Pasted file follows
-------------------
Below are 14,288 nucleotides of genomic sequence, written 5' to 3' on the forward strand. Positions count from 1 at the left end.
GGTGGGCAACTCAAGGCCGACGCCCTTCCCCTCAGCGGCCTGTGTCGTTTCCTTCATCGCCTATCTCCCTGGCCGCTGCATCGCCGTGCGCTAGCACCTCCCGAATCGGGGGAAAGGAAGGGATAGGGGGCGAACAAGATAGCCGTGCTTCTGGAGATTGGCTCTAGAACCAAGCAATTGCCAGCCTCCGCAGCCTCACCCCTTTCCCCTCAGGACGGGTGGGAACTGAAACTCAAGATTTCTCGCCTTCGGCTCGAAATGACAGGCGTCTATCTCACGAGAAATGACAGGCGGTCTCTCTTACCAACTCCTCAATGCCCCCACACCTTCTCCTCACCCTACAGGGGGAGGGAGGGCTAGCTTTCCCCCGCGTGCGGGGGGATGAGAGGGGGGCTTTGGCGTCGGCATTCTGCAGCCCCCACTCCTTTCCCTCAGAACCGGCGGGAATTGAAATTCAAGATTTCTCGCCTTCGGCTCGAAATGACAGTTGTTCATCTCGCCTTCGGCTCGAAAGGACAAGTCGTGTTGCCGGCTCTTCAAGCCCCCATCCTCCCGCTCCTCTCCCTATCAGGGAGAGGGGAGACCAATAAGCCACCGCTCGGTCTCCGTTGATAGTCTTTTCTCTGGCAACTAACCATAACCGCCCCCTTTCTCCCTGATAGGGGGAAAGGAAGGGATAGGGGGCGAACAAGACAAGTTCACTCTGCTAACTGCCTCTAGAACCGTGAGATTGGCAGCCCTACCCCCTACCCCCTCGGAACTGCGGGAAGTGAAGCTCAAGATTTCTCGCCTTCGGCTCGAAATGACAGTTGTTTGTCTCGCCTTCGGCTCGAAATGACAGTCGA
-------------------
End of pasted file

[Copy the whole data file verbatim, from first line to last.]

Below are 14,288 nucleotides of genomic sequence, written 5' to 3' on the forward strand. Positions count from 1 at the left end.
GGTGGGCAACTCAAGGCCGACGCCCTTCCCCTCAGCGGCCTGTGTCGTTTCCTTCATCGCCTATCTCCCTGGCCGCTGCATCGCCGTGCGCTAGCACCTCCCGAATCGGGGGAAAGGAAGGGATAGGGGGCGAACAAGATAGCCGTGCTTCTGGAGATTGGCTCTAGAACCAAGCAATTGCCAGCCTCCGCAGCCTCACCCCTTTCCCCTCAGGACGGGTGGGAACTGAAACTCAAGATTTCTCGCCTTCGGCTCGAAATGACAGGCGTCTATCTCACGAGAAATGACAGGCGGTCTCTCTTACCAACTCCTCAATGCCCCCACACCTTCTCCTCACCCTACAGGGGGAGGGAGGGCTAGCTTTCCCCCGCGTGCGGGGGGATGAGAGGGGGGCTTTGGCGTCGGCATTCTGCAGCCCCCACTCCTTTCCCTCAGAACCGGCGGGAATTGAAATTCAAGATTTCTCGCCTTCGGCTCGAAATGACAGTTGTTCATCTCGCCTTCGGCTCGAAAGGACAAGTCGTGTTGCCGGCTCTTCAAGCCCCCATCCTCCCGCTCCTCTCCCTATCAGGGAGAGGGGAGACCAATAAGCCACCGCTCGGTCTCCGTTGATAGTCTTTTCTCTGGCAACTAACCATAACCGCCCCCTTTCTCCCTGATAGGGGGAAAGGAAGGGATAGGGGGCGAACAAGACAAGTTCACTCTGCTAACTGCCTCTAGAACCGTGAGATTGGCAGCCCTACCCCCTACCCCCTCGGAACTGCGGGAAGTGAAGCTCAAGATTTCTCGCCTTCGGCTCGAAATGACAGTTGTTTGTCTCGCCTTCGGCTCGAAATGACAGTCGA